25 Days: Harvard 2B Larrow runs for Reny

In the 26 days leading up to the Boston Marathon on April 21, ESPNBoston.com will share inspiring stories, detail important logistics and go inside the planning for what promises to be an event like no other in the wake of last year's bombings. There are 25 days until the race.

As a senior second baseman on the Harvard University baseball team, Kyle Larrow is used to hustling down the line, racing from first to third on a single to right or charging into the hole to make a backhanded stop.

Running 26.2 miles? Not normally in his repertoire. At least not until Larrow, along with friends and family impacted by the bombings at the finish line of the Boston Marathon, made a commitment to be a part of something bigger.

"I'm not much of a distance runner," Larrow said while in Florida as part of Harvard's early-season road trip through southern states. "I had run one-, two-mile stints but I've never run long distances. So it's been a process."

In a way, that process began when so many other lives were altered the moment the first bomb exploded near the finish line. Larrow's girlfriend, Danielle Reny, was nearing the end of the race. Reny's family and Larrow waited to cheer her across. They never had that opportunity. They were hit by the blast from one of the bombs, which exploded about 10 feet from where they stood.

"We saw everything. We were right there in the thick of things," Larrow said, before expressing hope that he would never endure anything like that again.

Larrow suffered severe burns up his back and arms and had shrapnel sprayed into both legs. Nearby, Danielle's parents were hurt and her sister, Gillian, was in much worse shape. Doctors at Brigham and Women's Hospital performed one of many amazing works by the medical professionals in the city by not only saving Gillian's life, but managing to spare her severely injured legs and avoid amputation.

Larrow and others in their group were able to recover in time to run this year, but it was a much more daunting task for Gillian. However, she maintained a positive attitude, and her spirit in the face of adversity served to inspire her loved ones. It led to the formation of the Gillian Reny Stepping Strong Fund, arranged by the Reny family with Brigham and Women's to support "future patients with traumatic, athletic and disease-related limb injuries." Larrow and others, including his father, Danielle and her parents, will run on behalf of the Stepping Strong team.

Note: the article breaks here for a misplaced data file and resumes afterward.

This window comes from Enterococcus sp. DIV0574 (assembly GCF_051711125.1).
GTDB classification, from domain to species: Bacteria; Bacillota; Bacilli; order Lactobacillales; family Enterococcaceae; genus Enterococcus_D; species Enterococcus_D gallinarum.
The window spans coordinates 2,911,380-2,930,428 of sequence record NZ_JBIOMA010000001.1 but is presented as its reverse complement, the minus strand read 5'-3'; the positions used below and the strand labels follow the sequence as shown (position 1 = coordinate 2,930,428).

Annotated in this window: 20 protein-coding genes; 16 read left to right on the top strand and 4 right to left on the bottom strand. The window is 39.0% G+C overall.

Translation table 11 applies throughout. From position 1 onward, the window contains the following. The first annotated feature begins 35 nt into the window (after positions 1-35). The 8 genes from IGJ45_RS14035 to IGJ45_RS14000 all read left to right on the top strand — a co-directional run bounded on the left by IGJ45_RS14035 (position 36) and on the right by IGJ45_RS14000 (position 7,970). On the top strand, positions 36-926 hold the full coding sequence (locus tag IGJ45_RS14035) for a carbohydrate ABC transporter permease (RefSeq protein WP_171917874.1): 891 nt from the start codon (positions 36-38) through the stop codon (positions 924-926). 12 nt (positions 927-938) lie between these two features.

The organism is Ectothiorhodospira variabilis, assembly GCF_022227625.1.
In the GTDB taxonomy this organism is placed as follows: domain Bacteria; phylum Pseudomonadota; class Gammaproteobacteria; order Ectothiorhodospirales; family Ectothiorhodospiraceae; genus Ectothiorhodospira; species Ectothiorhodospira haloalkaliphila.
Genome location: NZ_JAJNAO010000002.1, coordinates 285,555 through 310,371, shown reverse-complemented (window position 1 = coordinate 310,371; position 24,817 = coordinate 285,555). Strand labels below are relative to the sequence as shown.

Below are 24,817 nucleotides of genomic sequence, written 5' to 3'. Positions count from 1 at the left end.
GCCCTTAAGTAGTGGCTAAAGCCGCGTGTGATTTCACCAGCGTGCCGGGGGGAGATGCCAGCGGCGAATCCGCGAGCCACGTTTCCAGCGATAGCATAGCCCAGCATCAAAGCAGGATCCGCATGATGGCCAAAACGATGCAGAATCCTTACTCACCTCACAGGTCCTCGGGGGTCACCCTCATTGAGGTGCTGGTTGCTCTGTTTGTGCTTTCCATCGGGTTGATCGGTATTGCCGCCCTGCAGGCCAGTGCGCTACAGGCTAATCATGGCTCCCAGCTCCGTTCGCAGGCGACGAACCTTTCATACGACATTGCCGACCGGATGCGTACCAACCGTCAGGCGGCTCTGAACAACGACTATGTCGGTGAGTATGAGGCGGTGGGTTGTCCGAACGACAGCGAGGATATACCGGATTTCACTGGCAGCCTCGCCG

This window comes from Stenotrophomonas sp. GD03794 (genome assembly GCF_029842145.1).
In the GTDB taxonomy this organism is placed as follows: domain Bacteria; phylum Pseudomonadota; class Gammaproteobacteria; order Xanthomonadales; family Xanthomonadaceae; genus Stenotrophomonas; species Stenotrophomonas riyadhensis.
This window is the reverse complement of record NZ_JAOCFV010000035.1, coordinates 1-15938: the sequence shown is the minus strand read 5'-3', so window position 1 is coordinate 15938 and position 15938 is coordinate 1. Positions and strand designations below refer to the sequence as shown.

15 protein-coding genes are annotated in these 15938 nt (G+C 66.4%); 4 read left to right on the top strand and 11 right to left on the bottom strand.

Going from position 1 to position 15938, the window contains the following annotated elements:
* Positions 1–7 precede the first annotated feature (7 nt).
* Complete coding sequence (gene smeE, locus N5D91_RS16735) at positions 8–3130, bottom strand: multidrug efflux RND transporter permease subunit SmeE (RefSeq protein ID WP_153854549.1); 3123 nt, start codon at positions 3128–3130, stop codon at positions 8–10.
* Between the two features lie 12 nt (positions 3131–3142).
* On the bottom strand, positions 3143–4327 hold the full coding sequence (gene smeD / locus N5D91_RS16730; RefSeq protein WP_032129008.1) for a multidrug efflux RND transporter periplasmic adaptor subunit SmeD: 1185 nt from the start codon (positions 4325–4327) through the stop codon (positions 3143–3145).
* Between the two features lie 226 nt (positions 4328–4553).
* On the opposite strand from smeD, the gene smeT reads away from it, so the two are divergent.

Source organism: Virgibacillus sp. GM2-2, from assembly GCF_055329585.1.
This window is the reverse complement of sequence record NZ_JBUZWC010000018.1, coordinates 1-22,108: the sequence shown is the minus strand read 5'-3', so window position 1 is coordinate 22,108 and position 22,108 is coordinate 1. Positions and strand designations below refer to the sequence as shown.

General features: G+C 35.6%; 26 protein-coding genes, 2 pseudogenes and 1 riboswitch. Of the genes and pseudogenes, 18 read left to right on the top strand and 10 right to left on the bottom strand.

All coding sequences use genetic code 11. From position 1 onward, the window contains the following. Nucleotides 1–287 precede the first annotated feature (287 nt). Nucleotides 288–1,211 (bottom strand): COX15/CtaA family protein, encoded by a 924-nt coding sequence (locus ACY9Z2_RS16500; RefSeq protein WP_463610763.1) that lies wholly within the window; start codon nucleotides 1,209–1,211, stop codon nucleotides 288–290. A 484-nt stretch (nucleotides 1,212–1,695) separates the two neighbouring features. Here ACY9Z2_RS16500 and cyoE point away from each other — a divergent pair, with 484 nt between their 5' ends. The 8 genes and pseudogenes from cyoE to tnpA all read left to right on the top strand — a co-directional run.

"Her strength has been unbelievable," Larrow said. "We all have been unbelievably impressed by her will to not be completely bogged down by such a horrible event but, if anything, to look for silver linings in a lot of things."

That outlook has helped Larrow view the rigorous training that goes into a marathon as a mere formality on the road to reaching the finish line. He's managed to squeeze in training runs between games, practices, classes and all that goes into a senior year at Harvard. Larrow said that he and his dad, Andy Larrow, figured that as long as they could get up to 10 miles, the energy of the spectators and the sense of purpose will get them the rest of the way.

"I'll be able to run the next 16 on the backs of people cheering us on, knowing that we're there and why we're running," he said.

And when Larrow crosses that finish line, surrounded by some of those also impacted by the events of April 15, 2013, he will do so with the thoughts of a remarkable year in his life and the lives of those around him.

"I think it's going to be one of the best moments of my life, crossing the finish line, especially being able to do it with [Danielle] and with people around us who were in a completely different situation a year ago."

Soon after his injuries had healed to the point where he could be his athletic self once again, Larrow took a jog down Boylston Street. There had been so many emotions in the previous weeks -- the trauma of the bombings, the inspiration of Gillian and others, the desire to make some sense of it all. As he glanced around at shuttered businesses and curious onlookers pointing out where bombs had been placed and lives lost or changed forever, it all came together in his head.

"[I was] looking around and stepping back and being like, you know what, I'm better than what happened this day," he said. "The city, the people I'm with, we're all stronger than that. We're not going to let that define us."